Tuesday, March 20, 2007
With a certain desperation,
I eat, shower and dress
each morning, pretending
to be a real person, pretending
to have a job. If I start a poem or story
or begin work on a novel or painting
before I am dressed, I might be in my pajamas
when the real worker comes home.
He might think me lazy, shiftless.
My work seems so peripheral,
in the larger world. No one cares
about the poetry, stories, or art
of an unknown artist.
My work sloughs onto the floor and vanishes
and I am left
an untidy housewife in an untidy house.
Thus, I dress, if I am stubborn or lucky,
and comb my hair
before I peer through the door
to see if the muse waits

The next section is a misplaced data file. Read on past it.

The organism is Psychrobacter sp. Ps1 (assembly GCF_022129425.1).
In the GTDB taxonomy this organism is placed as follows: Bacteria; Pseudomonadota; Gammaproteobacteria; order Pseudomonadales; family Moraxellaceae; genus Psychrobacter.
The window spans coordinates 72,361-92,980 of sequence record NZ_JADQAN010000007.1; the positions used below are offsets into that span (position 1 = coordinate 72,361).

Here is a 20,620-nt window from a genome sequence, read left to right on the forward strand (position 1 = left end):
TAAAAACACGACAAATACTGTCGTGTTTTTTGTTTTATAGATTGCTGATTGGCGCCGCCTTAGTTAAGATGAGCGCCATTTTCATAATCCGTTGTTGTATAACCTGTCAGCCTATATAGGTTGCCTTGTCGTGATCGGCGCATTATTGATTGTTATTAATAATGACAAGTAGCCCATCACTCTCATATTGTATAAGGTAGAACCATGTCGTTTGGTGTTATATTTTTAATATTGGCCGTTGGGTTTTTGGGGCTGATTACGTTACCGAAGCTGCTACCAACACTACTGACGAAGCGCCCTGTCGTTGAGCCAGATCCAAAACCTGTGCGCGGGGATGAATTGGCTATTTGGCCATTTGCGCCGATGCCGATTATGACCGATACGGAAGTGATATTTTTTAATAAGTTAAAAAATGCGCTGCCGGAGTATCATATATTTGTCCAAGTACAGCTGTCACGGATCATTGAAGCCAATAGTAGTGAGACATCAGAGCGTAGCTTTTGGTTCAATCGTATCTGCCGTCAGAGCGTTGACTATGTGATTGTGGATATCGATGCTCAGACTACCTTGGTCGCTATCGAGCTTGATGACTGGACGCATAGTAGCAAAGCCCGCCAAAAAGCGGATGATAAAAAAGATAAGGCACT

with an apple
or poisoned apple
to tempt or slay me.
Sometimes, however, the muse is on me
before I rise.
She grabs me by the throat
and stuffs me with tenuous
but unshakable visions
and sits on my until, in pajamas
and tangled hair, I write
or exhaust myself into the impossible hours
trying to catch the ephemeral
the wraith of vision, held out
and snatched back. The muse teases,
hiding and reappearing.
I feel like a blacksmith
trying with a sledge hammer
to nail a moonbeam
to a gossamer strand.
Mary Stebbins Taitt